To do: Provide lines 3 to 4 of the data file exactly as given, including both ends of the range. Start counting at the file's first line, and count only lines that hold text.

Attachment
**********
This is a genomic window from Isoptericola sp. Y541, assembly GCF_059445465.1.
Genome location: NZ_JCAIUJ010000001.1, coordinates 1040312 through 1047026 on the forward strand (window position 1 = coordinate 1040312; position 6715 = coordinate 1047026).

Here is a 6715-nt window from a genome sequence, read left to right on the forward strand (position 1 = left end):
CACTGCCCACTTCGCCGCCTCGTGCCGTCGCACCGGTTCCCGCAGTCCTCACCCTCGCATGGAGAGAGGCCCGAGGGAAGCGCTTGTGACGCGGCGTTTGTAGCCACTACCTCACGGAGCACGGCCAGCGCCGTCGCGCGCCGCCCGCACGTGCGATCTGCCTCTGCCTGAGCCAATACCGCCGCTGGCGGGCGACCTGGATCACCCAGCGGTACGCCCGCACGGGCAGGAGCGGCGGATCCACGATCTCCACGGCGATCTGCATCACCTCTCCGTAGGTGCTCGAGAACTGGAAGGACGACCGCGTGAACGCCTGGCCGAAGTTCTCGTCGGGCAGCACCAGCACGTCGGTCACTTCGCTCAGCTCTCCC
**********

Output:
Here is a 6715-nt window from a genome sequence, read left to right on the forward strand (position 1 = left end):
CACTGCCCACTTCGCCGCCTCGTGCCGTCGCACCGGTTCCCGCAGTCCTCACCCTCGCATGGAGAGAGGCCCGAGGGAAGCGCTTGTGACGCGGCGTTTGTAGCCACTACCTCACGGAGCACGGCCAGCGCCGTCGCGCGCCGCCCGCACGTGCGATCTGCCTCTGCCTGAGCCAATACCGCCGCTGGCGGGCGACCTGGATCACCCAGCGGTACGCCCGCACGGGCAGGAGCGGCGGATCCACGATCTCCACGGCGATCTGCATCACCTCTCCGTAGGTGCTCGAGAACTGGAAGGACGACCGCGTGAACGCCTGGCCGAAGTTCTCGTCGGGCAGCACCAGCACGTCGGTCACTTCGCTCAGCTCTCCC